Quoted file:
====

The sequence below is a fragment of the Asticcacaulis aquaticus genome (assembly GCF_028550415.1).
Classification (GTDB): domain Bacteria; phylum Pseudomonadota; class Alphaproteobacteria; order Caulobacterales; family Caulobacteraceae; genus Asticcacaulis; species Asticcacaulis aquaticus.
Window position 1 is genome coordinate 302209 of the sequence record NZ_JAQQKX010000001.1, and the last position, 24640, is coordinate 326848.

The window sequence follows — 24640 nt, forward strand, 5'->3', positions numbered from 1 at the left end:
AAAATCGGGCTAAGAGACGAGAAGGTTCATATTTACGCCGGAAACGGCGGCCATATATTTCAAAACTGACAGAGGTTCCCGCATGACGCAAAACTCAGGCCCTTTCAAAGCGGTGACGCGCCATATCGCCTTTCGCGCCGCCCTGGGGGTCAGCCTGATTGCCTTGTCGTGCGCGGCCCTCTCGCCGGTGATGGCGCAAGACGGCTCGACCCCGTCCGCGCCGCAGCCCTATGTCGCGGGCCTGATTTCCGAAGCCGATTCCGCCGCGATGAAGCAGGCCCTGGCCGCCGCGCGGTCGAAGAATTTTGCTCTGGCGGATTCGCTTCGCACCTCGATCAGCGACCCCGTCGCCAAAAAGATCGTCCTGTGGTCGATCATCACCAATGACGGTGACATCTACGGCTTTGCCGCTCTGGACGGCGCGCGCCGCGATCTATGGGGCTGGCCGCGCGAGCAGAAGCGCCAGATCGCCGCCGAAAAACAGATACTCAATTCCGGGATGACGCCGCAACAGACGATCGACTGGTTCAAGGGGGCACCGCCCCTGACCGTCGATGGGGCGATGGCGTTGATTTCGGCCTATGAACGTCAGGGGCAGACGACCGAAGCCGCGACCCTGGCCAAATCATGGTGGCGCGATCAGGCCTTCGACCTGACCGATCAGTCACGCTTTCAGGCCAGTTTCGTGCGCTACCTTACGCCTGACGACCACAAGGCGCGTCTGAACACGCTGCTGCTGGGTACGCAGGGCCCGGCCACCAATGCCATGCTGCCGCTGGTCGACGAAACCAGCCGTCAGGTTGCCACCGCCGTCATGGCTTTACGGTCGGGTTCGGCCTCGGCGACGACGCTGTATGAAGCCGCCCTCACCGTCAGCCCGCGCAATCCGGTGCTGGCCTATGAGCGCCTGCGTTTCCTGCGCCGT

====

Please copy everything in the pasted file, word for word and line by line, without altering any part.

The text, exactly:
The sequence below is a fragment of the Asticcacaulis aquaticus genome (assembly GCF_028550415.1).
Classification (GTDB): domain Bacteria; phylum Pseudomonadota; class Alphaproteobacteria; order Caulobacterales; family Caulobacteraceae; genus Asticcacaulis; species Asticcacaulis aquaticus.
Window position 1 is genome coordinate 302209 of the sequence record NZ_JAQQKX010000001.1, and the last position, 24640, is coordinate 326848.

The window sequence follows — 24640 nt, forward strand, 5'->3', positions numbered from 1 at the left end:
AAAATCGGGCTAAGAGACGAGAAGGTTCATATTTACGCCGGAAACGGCGGCCATATATTTCAAAACTGACAGAGGTTCCCGCATGACGCAAAACTCAGGCCCTTTCAAAGCGGTGACGCGCCATATCGCCTTTCGCGCCGCCCTGGGGGTCAGCCTGATTGCCTTGTCGTGCGCGGCCCTCTCGCCGGTGATGGCGCAAGACGGCTCGACCCCGTCCGCGCCGCAGCCCTATGTCGCGGGCCTGATTTCCGAAGCCGATTCCGCCGCGATGAAGCAGGCCCTGGCCGCCGCGCGGTCGAAGAATTTTGCTCTGGCGGATTCGCTTCGCACCTCGATCAGCGACCCCGTCGCCAAAAAGATCGTCCTGTGGTCGATCATCACCAATGACGGTGACATCTACGGCTTTGCCGCTCTGGACGGCGCGCGCCGCGATCTATGGGGCTGGCCGCGCGAGCAGAAGCGCCAGATCGCCGCCGAAAAACAGATACTCAATTCCGGGATGACGCCGCAACAGACGATCGACTGGTTCAAGGGGGCACCGCCCCTGACCGTCGATGGGGCGATGGCGTTGATTTCGGCCTATGAACGTCAGGGGCAGACGACCGAAGCCGCGACCCTGGCCAAATCATGGTGGCGCGATCAGGCCTTCGACCTGACCGATCAGTCACGCTTTCAGGCCAGTTTCGTGCGCTACCTTACGCCTGACGACCACAAGGCGCGTCTGAACACGCTGCTGCTGGGTACGCAGGGCCCGGCCACCAATGCCATGCTGCCGCTGGTCGACGAAACCAGCCGTCAGGTTGCCACCGCCGTCATGGCTTTACGGTCGGGTTCGGCCTCGGCGACGACGCTGTATGAAGCCGCCCTCACCGTCAGCCCGCGCAATCCGGTGCTGGCCTATGAGCGCCTGCGTTTCCTGCGCCGT